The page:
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I see the term “entry price” and “price entry system” in relation to tariffs.

What do these means?

For example this document: https://ageconsearch.umn.edu/bitstream/10095/1/sp06go22.pdf

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Entry price system (EPS) is a EU-specific term relating to their food import tariffs, more specifically to fruits and vegetables. It's a somewhat complicated system designed to strongly discourage imports below a certain price. This is a summary from 2009 paper:

The EU protects growers of 15 kinds of selected fruits and vegetables against international competition not only by the means of ad valorem tariffs of up to 20%, but also by the EPS. The EPS came into effect on 1 July 1995, replacing the former RPS. Analogous to a minimum import price, the EPS is designed to restrict imports below the product-specific, politically designated EP plus ad valorem tariff (Table 1). If the EP is undercut, an additional specific tariff is levied, which proportionally varies depending on the gap between the product’s actual import price and the EP. When the EP is undercut by 8% or more, the maximum specific tariff, referred to as the maximum tariff equivalent (MTE), of up to 80% of the EP is charged. For example, the EPS is applied to oranges during the EU orange harvest season in the time period December 1 to May 31. The MFN tariff for oranges seasonally varies between 3.2% and 16.0% whereas the MFN EP remains constant at a level of 354 €/t. If oranges are exported to the EU at a price of 336.3 €/t, the EP is undercut by 5%. This implies that the exporter has to pay an additional specific tariff of 17.7 €/t which is equal to the gap between the import price and the EP. If the entry price for oranges is undercut by 8% or more, an additional specific tariff at the level of the MTE of 71 €/t is charged. [...]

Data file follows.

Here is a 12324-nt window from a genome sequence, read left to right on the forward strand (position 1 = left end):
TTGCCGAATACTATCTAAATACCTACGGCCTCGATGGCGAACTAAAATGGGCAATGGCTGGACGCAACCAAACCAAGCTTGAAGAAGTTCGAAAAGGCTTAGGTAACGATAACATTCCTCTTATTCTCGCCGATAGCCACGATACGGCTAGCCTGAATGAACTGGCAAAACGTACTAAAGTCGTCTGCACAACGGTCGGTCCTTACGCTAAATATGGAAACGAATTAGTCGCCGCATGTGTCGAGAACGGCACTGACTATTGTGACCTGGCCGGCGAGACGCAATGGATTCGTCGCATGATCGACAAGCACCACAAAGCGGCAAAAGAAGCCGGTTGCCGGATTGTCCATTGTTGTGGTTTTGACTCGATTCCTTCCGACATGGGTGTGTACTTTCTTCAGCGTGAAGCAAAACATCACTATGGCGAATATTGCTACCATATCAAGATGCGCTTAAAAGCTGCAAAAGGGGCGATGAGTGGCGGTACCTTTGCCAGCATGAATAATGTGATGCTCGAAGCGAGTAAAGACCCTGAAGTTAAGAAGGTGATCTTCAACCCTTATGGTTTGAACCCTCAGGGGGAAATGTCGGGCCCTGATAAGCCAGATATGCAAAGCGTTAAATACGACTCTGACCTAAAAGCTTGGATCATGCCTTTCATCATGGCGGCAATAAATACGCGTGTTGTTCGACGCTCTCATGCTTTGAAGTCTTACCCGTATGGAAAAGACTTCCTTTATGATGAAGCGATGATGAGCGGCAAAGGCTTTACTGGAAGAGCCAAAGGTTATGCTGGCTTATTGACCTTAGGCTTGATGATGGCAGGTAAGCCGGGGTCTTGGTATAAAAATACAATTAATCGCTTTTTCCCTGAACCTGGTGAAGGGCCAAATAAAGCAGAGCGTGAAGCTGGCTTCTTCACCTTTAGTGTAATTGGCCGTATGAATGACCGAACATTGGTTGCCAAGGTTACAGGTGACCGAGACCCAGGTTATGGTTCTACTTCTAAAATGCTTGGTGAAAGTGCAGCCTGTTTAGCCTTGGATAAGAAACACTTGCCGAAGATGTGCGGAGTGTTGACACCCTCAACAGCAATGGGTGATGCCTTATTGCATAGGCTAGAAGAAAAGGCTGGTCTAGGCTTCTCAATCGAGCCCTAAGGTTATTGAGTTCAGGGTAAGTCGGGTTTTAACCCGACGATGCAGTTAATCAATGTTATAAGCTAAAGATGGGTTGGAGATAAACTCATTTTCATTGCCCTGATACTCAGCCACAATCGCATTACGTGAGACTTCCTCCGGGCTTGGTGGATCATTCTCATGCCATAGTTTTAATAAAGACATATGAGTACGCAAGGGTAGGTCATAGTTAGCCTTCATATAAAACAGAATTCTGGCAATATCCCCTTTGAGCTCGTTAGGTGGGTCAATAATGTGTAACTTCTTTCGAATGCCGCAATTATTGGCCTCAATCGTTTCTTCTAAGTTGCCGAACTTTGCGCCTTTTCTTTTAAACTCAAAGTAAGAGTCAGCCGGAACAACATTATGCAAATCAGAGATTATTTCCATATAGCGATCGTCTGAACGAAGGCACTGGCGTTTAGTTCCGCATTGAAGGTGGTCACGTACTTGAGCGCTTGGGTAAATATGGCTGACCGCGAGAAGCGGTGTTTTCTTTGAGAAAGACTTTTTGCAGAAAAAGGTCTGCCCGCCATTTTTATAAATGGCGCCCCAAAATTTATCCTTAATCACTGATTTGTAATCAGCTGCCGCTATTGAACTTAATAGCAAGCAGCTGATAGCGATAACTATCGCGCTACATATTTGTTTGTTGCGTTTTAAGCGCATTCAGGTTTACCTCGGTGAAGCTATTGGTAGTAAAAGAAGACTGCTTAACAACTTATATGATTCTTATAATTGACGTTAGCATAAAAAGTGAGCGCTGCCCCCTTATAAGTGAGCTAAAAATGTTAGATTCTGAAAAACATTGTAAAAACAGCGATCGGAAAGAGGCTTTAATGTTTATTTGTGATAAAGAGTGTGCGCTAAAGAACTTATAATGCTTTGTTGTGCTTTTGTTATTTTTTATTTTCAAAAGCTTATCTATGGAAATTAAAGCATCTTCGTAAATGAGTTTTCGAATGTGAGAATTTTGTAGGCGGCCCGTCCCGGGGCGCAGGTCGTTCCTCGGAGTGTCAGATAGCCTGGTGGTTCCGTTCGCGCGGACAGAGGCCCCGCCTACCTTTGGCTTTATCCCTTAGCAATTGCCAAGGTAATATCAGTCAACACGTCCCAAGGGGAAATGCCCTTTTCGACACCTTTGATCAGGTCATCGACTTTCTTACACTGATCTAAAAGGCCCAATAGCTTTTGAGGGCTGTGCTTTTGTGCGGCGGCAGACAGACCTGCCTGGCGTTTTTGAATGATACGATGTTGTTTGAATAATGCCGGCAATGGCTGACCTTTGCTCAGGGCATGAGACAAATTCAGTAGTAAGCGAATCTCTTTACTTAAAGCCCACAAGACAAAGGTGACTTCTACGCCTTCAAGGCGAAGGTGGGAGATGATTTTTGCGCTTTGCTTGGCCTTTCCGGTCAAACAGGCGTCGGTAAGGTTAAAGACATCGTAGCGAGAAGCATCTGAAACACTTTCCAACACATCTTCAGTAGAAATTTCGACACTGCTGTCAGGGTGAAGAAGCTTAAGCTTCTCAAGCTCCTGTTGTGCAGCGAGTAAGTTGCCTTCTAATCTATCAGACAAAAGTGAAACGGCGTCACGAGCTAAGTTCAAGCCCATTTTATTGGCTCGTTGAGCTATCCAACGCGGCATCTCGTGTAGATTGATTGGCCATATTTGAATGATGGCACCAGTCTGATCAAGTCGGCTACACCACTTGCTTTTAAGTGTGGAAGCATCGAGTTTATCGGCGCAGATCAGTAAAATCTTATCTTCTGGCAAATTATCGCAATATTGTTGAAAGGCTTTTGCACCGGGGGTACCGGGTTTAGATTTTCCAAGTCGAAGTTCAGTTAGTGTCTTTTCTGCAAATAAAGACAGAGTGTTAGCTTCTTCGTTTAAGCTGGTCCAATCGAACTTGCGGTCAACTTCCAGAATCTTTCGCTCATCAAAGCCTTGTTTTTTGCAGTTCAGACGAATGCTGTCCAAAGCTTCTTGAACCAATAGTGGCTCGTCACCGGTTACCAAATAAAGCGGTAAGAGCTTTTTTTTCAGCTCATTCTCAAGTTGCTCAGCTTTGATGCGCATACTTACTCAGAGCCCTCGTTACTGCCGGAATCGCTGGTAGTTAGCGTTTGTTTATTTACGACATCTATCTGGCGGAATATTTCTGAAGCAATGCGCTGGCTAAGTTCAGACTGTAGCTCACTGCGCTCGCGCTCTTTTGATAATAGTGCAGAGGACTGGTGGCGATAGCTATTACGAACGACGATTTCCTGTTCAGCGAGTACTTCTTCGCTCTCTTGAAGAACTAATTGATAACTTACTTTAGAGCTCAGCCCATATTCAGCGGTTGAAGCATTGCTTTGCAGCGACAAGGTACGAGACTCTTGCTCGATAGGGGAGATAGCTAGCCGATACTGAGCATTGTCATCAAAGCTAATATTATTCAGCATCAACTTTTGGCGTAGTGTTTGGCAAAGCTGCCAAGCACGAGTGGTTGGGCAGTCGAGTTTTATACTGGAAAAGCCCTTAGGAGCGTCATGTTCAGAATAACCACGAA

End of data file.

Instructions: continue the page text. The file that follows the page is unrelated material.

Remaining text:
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Monitoring compliance with the EPS faces the difficulty that a large share of fruit and vegetable imports in the EU is on commission, implying that the import price is not determined until the product is sold in the EU market. Therefore, the EC calculates a synthetic import price, the standard import value (SIV). Fruit and vegetable prices, surveyed for each product and export country individually, are collected on representative fruit and vegetable wholesale markets in all EU Member States. The daily SIVs are calculated as a weighted average of collected wholesale market prices, less a marketing and transportation margin and applied tariffs. The EPS can be circumvented (both legally and illegally), so that some product is finally sold at prices below the EP (García-Álvarez-Coque, 2002). According to information from importers, illegal circumvention (e.g. based on false invoicing) is more prevalent in small-scale trading, particularly between related trading partners. Storage can offer a means of legal circumvention, as storable products can be imported at any time while customs clearance is delayed until some later date when the SIV is above the EP. Once cleared at a favourable SIV, the product can be sold later on EU markets at any price (Cioffi and del' Aquila, 2004).

There were some 2014 changes (not covered in that quote).

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